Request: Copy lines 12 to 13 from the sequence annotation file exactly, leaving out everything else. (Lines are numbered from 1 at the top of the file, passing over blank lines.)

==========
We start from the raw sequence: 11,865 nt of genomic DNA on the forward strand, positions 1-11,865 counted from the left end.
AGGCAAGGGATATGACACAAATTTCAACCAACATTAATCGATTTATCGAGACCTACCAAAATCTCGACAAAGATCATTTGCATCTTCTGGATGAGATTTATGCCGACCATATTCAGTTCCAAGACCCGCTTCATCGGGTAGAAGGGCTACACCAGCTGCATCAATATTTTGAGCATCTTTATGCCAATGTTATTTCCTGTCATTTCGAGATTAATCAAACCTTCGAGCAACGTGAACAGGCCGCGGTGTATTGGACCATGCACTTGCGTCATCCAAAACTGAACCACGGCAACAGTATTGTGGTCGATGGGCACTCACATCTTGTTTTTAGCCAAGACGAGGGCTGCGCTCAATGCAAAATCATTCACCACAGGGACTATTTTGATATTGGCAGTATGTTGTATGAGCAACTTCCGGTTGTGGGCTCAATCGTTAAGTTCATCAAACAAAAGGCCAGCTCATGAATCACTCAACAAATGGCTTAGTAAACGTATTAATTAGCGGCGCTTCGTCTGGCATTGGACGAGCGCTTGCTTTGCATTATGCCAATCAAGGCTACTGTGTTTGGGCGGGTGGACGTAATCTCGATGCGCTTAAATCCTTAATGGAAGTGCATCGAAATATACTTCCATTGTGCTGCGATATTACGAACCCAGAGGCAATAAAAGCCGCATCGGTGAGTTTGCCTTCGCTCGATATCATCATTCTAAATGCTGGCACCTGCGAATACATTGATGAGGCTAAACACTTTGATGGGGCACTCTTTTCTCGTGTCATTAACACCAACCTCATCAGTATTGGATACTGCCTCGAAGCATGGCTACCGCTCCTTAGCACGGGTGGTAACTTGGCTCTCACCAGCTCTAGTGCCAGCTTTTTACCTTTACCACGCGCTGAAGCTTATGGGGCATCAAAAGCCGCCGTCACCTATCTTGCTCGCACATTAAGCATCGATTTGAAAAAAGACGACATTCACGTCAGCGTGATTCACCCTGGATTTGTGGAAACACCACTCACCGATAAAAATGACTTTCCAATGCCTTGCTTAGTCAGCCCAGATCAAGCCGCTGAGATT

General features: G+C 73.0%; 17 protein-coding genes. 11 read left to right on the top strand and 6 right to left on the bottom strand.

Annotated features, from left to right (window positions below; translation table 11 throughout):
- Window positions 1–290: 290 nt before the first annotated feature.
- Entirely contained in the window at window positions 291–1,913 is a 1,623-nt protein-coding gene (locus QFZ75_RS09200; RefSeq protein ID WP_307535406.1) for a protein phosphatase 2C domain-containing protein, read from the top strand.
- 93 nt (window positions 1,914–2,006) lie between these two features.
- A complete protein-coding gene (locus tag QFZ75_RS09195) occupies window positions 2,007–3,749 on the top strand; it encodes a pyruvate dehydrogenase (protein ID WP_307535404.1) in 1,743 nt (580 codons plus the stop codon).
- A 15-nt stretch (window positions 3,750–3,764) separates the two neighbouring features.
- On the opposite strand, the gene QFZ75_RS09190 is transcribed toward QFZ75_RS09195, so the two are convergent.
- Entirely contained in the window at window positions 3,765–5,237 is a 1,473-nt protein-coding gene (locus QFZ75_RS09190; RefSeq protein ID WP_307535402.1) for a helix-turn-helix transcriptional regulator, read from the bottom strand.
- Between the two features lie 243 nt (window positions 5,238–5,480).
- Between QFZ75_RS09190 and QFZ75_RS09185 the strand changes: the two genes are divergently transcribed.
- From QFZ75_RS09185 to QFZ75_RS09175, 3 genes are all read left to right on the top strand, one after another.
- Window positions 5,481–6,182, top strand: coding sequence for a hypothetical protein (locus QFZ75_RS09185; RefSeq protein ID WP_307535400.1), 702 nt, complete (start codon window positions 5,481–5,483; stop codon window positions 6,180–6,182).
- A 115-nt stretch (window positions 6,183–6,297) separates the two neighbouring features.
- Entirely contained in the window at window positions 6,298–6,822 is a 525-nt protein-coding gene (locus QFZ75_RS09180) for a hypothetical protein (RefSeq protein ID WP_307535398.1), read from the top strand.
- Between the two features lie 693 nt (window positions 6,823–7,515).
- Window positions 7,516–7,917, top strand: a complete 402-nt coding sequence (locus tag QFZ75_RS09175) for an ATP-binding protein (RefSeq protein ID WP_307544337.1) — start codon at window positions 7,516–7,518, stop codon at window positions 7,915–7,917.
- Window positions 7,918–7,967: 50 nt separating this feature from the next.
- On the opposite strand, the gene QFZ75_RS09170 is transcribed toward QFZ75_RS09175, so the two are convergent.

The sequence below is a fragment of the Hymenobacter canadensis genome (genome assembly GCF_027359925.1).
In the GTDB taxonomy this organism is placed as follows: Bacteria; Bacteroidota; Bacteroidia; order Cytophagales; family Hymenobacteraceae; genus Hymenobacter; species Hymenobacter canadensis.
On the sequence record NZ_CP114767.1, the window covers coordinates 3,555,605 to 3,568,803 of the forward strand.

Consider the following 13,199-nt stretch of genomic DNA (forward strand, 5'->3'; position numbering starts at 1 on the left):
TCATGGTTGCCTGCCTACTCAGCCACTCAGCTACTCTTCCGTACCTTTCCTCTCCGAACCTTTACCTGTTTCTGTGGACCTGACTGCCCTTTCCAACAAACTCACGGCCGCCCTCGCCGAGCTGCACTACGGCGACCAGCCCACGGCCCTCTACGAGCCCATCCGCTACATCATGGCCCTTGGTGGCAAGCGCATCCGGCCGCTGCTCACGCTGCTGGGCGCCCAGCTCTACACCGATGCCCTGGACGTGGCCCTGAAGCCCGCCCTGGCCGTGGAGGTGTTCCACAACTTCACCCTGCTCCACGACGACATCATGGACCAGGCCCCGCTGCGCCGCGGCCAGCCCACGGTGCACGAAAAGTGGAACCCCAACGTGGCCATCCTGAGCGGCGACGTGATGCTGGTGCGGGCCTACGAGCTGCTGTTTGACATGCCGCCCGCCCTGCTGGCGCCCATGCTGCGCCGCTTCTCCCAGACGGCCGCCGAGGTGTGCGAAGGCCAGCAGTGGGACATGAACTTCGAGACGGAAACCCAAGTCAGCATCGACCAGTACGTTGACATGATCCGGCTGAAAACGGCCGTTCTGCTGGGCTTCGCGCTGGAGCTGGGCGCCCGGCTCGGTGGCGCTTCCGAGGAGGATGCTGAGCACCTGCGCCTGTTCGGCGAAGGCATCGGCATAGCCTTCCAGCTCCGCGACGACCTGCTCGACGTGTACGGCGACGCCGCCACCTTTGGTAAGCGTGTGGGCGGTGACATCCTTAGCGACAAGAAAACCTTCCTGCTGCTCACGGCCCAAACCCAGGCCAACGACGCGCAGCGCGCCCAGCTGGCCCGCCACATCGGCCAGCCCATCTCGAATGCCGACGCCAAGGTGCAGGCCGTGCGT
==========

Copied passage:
- Between the two features lie 243 nt (window positions 5,238–5,480).
- Between QFZ75_RS09190 and QFZ75_RS09185 the strand changes: the two genes are divergently transcribed.